School just got out, so hopefully, as an educator, you’re taking time to relax. But we all know that most teachers don’t shut their minds off completely in the summer. You’re probably already thinking about the year ahead. One thing you might be thinking about is how to better serve your English Language Learners (ELLs), especially since they continue to be a growing population in U.S. schools. In this episode of Tch Talks, educators Sarah Ottow and Nicole Shimizu share their list of five things you can do to reach and teach your ELLs during the next school year. Their ideas are practical and fairly easy to try, and there are some ideas you can staring work on this summer! Listen to find out more. Sarah Ottow, founder of Confianza, has partnered with countless school districts and companies nationally and internationally. Her focus is on reinforcing relationship skills and value-identification of the ever-growing ELL population, while improving student outcomes and profitability within organizations. With Sarah’s extensive and diverse background in identifying needs of faculty, students, and employees coupled with her education in curriculum and social justice, she creates programs and tools tailored to the exact needs of each organization and population of English learners. Connect with Sarah on Twitter: @SarahOttow. Nicole Shimizu has over 16 years of experience in education as a classroom teacher, gifted and talented teacher, ELL teacher, ELL facilitator, professional developer, course developer and instructor for Seattle University, K-12 multilingual learner curriculum developer, consultant, and equity coach. As an Asian woman who grew up in one of the nation’s most diverse zip codes, race has always been front and center for Nicole. She grounds her work with Pacific Educational Group as a Courageous Conversations About Race Affiliate Coach in the theoretical and historical underpinnings of systemic racism and Critical Race Theory. Nicole is particularly interested in the intersection of race and English Language Learners. She is also a Certified Project GLAD® Consultant, the Northwest Region’s representative of Teaching Channel's ELL FabFive Squad, and a contributing blogger for Confianza. As a coach, consultant, and professional developer, Nicole has had the unique privilege of working with educators throughout the country, from Hawaii to New York City. Connect with Nicole on Twitter: @ShimizuNguyen. Resources: ELL Deep Dive Resources and Tips from Confianza Collaboration & Co-Teaching: Strategies for English Learners 3 Tips for Supporting ELLs Through Co-Teaching and Collaboration Authors of Color Reading List Video Playlist: The Power of Collaboration for ELLs
Jun 26 2018
Rank #4: Tch Talks 26: Creating a Sense of Belongingness with an Academy for Newcomers
What's possible for newcomer education? And how can we accelerate language learning, affirm students' identities, and help them get on track to graduation and post-secondary opportunities, while creating a learning community of high supports and high expectations? ENLACE, a program for ninth and tenth grade newcomer students at Lawrence High School in Lawrence, Massachusetts, is working hard to answer these questions. On this episode of Tch Talks, Allison Balter, founding principal of ENLACE, shares her story of getting ENLACE started two years ago and what she’s learned from this experience so far. She talks about how teachers at ENLACE work towards supporting students’ learning of both content and language simultaneously. Allison also describes how ENLACE helps students feel a sense of belonging when they are physically so far away from their home countries. Listen in to find out more. Allison Balter, founding Principal of ENLACE Academy, has worked in education for 10 years and has been a teacher and school leader working with English Language Learners in elementary, middle, and high school for the past seven. She also served as the ELL Director for a network of turnaround schools in Massachusetts. She is inspired every day by the students and families she works with and the phenomenal team of educators at ENLACE. Resources: ENLACE Videos on Tch ELL Deep Dive Lawrence Public Schools website Follow ENLACE on Twitter: @ENLACE_Lawrence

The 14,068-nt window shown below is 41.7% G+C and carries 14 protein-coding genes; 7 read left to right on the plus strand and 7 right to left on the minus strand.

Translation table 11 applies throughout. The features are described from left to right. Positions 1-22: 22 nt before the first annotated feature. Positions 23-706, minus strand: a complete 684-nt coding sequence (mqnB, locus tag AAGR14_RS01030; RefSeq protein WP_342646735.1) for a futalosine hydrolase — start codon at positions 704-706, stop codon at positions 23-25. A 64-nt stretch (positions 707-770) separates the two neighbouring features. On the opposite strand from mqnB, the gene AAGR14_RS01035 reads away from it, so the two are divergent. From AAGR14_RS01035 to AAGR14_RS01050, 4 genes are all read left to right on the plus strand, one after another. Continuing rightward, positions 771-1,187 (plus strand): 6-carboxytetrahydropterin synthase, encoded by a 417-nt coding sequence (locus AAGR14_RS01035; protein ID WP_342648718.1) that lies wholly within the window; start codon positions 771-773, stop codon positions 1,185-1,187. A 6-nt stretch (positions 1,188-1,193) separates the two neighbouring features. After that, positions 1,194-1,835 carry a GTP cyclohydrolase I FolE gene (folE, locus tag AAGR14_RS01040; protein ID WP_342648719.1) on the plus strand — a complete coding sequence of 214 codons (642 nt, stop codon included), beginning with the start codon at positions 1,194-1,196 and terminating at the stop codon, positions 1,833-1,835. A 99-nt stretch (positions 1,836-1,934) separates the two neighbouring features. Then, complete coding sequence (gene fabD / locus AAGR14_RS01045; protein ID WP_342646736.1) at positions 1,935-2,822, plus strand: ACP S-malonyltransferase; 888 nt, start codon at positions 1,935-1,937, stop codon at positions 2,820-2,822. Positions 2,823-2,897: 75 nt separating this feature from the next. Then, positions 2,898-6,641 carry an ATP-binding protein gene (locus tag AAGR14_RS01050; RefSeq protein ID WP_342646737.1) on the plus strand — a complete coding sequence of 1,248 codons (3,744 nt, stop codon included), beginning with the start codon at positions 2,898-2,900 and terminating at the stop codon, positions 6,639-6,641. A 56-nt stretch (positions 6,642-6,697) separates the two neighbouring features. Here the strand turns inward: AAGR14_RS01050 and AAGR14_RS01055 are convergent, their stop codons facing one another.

Mar 29 2018
Most Popular Podcasts
Rank #5: Tch Talks 25: Sarah Kay and Project VOICE
Can teachers use spoken word poetry as a tool for literacy, empowerment, engagement, education, and community building across content areas? Poet, performer, and educator Sarah Kay says absolutely, YES! Sarah is a founder and co-director of Project VOICE, an organization that uses spoken word poetry to entertain, educate, and inspire. Through Project VOICE, Sarah is dedicated to promoting empowerment, improving literacy, and encouraging empathy and creative collaboration in classrooms and communities around the world. On this episode of Tch Talks, Sarah discusses the origin story of Project VOICE, her own introduction to spoken word poetry, and her work as a poet, an educator, and a bestselling author. Whether speaking from her heart or from her head, Sarah believes that spoken word poetry can be an important educational tool that will have a lasting positive impact on your students' motivation, creativity, self-esteem, agency, and their desire to share their own stories and listen to the stories of others. Listen in to find out more. Sarah Kay is a poet, performer, and educator from New York City who has been performing her spoken word poetry since she was 14 years old. She is perhaps best known for her talk at the 2011 TED conference, which garnered two standing ovations and has been viewed over ten million times online. In that talk, Sarah recounts the story of her metamorphosis from a wide-eyed teenager soaking in verse in New York City, to a teacher who connects young people with the power of self-expression through her organization Project VOICE. A gifted artist and breathtaking performer, Sarah empowers audiences of any age and background to embrace vulnerability, creativity, and community. Sarah has been invited to share her work on such diverse stages as the Malthouse Theater in Melbourne, Australia; The Royal Danish Theater in Copenhagen, Denmark; the United Nations, Carnegie Hall, and Apollo Theater in New York City; among hundreds of other venues. Sarah holds a Masters Degree in The Art of Teaching from Brown University and an Honorary Doctorate in Humane Letters from Grinnell College. She is the author of four books of poetry: No Matter the Wreckage (Write Bloody, 2014) - an Amazon Bestseller in American Poetry; B (Hachette Books, 2015) - ranked #1 Poetry Book on Amazon; The Type (Hachette Books, 2016); and All Our Wild Wonder (Hachette Books, 2018). Sarah’s poems and articles have been published in CURA Magazine, The Writer Magazine, Thrush, Treehouse Magazine, Union Station Magazine, the Huffington Post, CNN.com, and many more. A passionate educator, Sarah has worked with education organizations like the National Association of Independent Schools, the International Baccalaureate Organization, the European Council of International Schools, the Association of International Schools in Africa, and the American Montessori Society, among many others, in order to further the work of Project VOICE: celebrating and inspiring self-expression, championing vulnerability, aiding empowerment, challenging traditional notions of literacy, and expanding access to arts education.